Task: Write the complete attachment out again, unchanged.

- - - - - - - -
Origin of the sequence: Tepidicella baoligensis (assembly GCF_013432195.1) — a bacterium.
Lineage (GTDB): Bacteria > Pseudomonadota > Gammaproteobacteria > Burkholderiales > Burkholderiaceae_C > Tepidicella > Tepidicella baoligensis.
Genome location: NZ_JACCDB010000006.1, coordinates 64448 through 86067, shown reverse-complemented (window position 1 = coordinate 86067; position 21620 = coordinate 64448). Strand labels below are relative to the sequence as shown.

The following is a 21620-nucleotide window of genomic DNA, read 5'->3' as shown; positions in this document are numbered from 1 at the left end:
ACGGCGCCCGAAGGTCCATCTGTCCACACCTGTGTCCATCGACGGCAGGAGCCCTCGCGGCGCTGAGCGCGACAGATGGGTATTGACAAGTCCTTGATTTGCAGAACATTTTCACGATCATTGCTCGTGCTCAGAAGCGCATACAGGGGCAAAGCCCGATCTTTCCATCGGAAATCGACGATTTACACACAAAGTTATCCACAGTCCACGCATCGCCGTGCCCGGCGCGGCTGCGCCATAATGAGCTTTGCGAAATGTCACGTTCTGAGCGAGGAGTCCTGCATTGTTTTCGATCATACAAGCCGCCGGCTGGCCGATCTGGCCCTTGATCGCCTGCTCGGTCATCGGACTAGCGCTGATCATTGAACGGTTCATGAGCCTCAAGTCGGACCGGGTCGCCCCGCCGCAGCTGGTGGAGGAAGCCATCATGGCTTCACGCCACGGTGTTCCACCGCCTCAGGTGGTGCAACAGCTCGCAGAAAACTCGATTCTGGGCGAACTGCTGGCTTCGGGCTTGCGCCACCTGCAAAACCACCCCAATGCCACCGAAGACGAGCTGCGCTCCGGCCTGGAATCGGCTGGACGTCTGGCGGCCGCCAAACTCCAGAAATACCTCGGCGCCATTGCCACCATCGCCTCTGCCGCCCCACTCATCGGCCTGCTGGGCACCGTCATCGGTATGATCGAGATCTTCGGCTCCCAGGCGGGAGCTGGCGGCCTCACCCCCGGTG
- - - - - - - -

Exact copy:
Origin of the sequence: Tepidicella baoligensis (assembly GCF_013432195.1) — a bacterium.
Lineage (GTDB): Bacteria > Pseudomonadota > Gammaproteobacteria > Burkholderiales > Burkholderiaceae_C > Tepidicella > Tepidicella baoligensis.
Genome location: NZ_JACCDB010000006.1, coordinates 64448 through 86067, shown reverse-complemented (window position 1 = coordinate 86067; position 21620 = coordinate 64448). Strand labels below are relative to the sequence as shown.

The following is a 21620-nucleotide window of genomic DNA, read 5'->3' as shown; positions in this document are numbered from 1 at the left end:
ACGGCGCCCGAAGGTCCATCTGTCCACACCTGTGTCCATCGACGGCAGGAGCCCTCGCGGCGCTGAGCGCGACAGATGGGTATTGACAAGTCCTTGATTTGCAGAACATTTTCACGATCATTGCTCGTGCTCAGAAGCGCATACAGGGGCAAAGCCCGATCTTTCCATCGGAAATCGACGATTTACACACAAAGTTATCCACAGTCCACGCATCGCCGTGCCCGGCGCGGCTGCGCCATAATGAGCTTTGCGAAATGTCACGTTCTGAGCGAGGAGTCCTGCATTGTTTTCGATCATACAAGCCGCCGGCTGGCCGATCTGGCCCTTGATCGCCTGCTCGGTCATCGGACTAGCGCTGATCATTGAACGGTTCATGAGCCTCAAGTCGGACCGGGTCGCCCCGCCGCAGCTGGTGGAGGAAGCCATCATGGCTTCACGCCACGGTGTTCCACCGCCTCAGGTGGTGCAACAGCTCGCAGAAAACTCGATTCTGGGCGAACTGCTGGCTTCGGGCTTGCGCCACCTGCAAAACCACCCCAATGCCACCGAAGACGAGCTGCGCTCCGGCCTGGAATCGGCTGGACGTCTGGCGGCCGCCAAACTCCAGAAATACCTCGGCGCCATTGCCACCATCGCCTCTGCCGCCCCACTCATCGGCCTGCTGGGCACCGTCATCGGTATGATCGAGATCTTCGGCTCCCAGGCGGGAGCTGGCGGCCTCACCCCCGGTG